How To Beat Target Panic with Levi Morgan – Part 3: To See Or Not To See?
OutdoorHub Editor: Keenan Crow 04.22.20
To see, or not to see? That’s the question for this week’s lesson on how to beat target panic, and it’s another good one!
Can you close your eyes right now and visualize your sight picture clearly? If not, then you’ll want to pay close attention to what Levi is saying in this week’s episode, because it could be the 100% cause and cure of your target panic.
First, lets talk about some of the things Levi says he wants to see vs what he does not want to see:
To See Or Not To See:
- Clarity –
The goal is pretty simple; You want to get to a point where you have a crystal clear pin AND target while staring through your peep. As Levi talks about, this isn’t always possible for everybody, but you want to get the best you can possibly get. On the other hand, what you don’t want to see is any kind of blurriness or a washed out pin sight.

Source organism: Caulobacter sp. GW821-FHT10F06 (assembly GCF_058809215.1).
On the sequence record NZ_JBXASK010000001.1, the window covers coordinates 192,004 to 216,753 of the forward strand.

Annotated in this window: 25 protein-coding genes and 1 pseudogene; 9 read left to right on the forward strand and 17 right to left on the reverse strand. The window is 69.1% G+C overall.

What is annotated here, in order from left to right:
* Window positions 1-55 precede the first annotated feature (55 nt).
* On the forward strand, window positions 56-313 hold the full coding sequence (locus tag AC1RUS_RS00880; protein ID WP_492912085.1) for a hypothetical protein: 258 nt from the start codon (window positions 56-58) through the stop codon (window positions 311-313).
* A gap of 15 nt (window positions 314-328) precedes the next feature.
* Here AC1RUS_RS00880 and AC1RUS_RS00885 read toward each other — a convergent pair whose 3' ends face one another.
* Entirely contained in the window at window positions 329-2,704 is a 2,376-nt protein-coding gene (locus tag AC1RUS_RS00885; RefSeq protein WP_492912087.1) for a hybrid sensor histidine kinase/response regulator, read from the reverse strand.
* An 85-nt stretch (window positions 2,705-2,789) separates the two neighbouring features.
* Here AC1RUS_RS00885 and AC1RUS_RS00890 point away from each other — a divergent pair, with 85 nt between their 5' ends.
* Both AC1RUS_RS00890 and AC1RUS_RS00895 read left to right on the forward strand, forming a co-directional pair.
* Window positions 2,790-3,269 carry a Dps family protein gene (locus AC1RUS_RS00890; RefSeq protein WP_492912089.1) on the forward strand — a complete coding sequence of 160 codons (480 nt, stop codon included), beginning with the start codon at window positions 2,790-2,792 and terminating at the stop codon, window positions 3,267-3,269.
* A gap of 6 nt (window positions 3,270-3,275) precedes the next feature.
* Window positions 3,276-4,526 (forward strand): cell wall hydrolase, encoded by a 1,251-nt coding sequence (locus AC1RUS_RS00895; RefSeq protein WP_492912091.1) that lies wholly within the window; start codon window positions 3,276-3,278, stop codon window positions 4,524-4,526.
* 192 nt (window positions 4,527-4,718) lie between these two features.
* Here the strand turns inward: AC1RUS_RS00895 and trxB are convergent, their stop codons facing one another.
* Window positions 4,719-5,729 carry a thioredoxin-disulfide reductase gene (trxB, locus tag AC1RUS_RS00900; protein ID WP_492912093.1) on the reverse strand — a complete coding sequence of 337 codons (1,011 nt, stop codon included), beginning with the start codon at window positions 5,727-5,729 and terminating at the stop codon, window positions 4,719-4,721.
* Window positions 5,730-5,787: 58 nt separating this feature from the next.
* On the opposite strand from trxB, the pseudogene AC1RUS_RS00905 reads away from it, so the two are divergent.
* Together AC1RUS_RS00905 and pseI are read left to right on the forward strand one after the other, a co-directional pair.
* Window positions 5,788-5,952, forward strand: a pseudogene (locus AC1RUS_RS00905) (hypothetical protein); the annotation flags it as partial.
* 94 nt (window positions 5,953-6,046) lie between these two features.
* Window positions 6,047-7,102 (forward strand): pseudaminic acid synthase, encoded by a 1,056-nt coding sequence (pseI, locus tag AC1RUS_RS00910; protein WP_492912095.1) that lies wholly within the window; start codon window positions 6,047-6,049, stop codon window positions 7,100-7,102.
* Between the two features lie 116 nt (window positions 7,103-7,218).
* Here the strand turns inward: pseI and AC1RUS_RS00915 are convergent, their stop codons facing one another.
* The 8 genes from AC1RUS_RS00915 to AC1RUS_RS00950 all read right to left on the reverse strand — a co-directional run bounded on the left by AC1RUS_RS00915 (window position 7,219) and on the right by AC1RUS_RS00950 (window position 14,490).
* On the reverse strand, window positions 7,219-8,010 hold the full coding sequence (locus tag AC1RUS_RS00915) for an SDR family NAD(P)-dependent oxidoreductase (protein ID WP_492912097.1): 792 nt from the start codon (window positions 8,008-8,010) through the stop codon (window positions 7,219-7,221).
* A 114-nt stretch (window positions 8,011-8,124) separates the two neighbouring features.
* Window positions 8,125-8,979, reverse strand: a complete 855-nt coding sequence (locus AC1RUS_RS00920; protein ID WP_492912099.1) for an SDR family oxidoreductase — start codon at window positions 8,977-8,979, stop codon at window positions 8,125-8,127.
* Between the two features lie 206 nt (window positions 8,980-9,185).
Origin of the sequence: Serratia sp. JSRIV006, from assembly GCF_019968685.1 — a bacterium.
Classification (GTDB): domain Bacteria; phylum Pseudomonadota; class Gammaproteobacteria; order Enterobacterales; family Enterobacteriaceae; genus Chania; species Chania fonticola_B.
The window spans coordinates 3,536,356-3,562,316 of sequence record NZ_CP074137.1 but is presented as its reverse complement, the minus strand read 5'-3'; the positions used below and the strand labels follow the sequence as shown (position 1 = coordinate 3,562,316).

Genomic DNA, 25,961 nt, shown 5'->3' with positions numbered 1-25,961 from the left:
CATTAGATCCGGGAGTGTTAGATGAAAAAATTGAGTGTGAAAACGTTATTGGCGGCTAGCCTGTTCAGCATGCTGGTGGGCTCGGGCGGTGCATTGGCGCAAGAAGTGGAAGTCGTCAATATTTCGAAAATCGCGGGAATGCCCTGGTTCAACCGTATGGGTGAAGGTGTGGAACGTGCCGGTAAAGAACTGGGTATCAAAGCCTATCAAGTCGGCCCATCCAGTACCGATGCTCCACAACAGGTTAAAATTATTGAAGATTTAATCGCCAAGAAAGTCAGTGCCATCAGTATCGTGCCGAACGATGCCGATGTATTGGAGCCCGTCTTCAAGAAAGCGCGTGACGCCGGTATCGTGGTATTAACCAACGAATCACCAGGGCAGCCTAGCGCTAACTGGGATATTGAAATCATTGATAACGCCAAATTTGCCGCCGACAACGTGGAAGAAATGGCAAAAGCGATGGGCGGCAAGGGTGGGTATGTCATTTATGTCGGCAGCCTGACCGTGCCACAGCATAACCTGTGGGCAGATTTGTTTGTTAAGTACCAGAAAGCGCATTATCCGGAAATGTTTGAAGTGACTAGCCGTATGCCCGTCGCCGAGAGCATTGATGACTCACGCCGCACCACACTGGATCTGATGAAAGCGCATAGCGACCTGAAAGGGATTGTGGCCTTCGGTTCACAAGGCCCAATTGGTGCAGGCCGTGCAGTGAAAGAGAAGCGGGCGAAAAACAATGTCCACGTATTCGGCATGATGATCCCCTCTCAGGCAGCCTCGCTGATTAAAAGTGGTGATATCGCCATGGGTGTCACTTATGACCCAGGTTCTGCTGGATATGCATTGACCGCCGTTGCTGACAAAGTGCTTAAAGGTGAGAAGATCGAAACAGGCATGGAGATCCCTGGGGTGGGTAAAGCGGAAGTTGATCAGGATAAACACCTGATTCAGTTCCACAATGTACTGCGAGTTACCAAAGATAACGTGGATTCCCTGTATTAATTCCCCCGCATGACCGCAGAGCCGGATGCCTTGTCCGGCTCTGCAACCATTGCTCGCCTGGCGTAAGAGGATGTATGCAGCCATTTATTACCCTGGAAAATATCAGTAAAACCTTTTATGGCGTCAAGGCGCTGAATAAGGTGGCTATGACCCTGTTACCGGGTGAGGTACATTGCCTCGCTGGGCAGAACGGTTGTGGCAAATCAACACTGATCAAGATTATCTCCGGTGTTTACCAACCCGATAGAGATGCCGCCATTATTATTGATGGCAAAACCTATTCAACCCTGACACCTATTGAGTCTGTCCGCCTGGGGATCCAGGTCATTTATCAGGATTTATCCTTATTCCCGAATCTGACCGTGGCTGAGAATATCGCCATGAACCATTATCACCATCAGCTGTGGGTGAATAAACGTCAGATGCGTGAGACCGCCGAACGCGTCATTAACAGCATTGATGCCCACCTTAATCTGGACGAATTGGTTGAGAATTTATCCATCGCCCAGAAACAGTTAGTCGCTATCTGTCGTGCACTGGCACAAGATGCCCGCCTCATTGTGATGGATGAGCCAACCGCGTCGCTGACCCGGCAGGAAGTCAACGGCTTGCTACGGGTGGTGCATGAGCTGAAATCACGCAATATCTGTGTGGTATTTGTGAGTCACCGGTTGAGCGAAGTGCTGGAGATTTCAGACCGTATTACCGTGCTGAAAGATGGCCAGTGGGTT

- Scope Housing –
Levi touches on two different sized housings, and why he prefers the larger of the two, a 35mm. Some do just fine with a smaller scope housing, but others find it constricts their vision. Ultimately, you should try to find the ‘sweet spot’ where you’re able to look through your peep at full draw and see the housing of your pin, but nothing around it. Be careful though, because you DO NOT want a peep that’s so small you can’t see the housing around your pin. This will make centering yourself more difficult when you’re at full draw, and you don’t want to be wasting time consciously thinking about it when the shot counts. Remember, we should be acquiring our target quickly like Levi talked about in the last lesson.
This so-called ‘sweet spot’ depends on your draw length and will be different for everybody, so just keep this in mind when you’re getting fit for your next bow.
- Enough to be accurate –
Now we’re talking about the actual pin on the target. Here’s a simple rule of thumb to keep in mind: the smaller your pin is, the more movement that shows up. This can cause panic and often leads to rushing the shot. Ideally, the move is to purchase a sight that allows you to adjust the brightness so you can adapt when needed.
Take a look. I’m sure this lesson will resonate with you, and I bet you pay much closer attention to what you see next time you pull your bow back!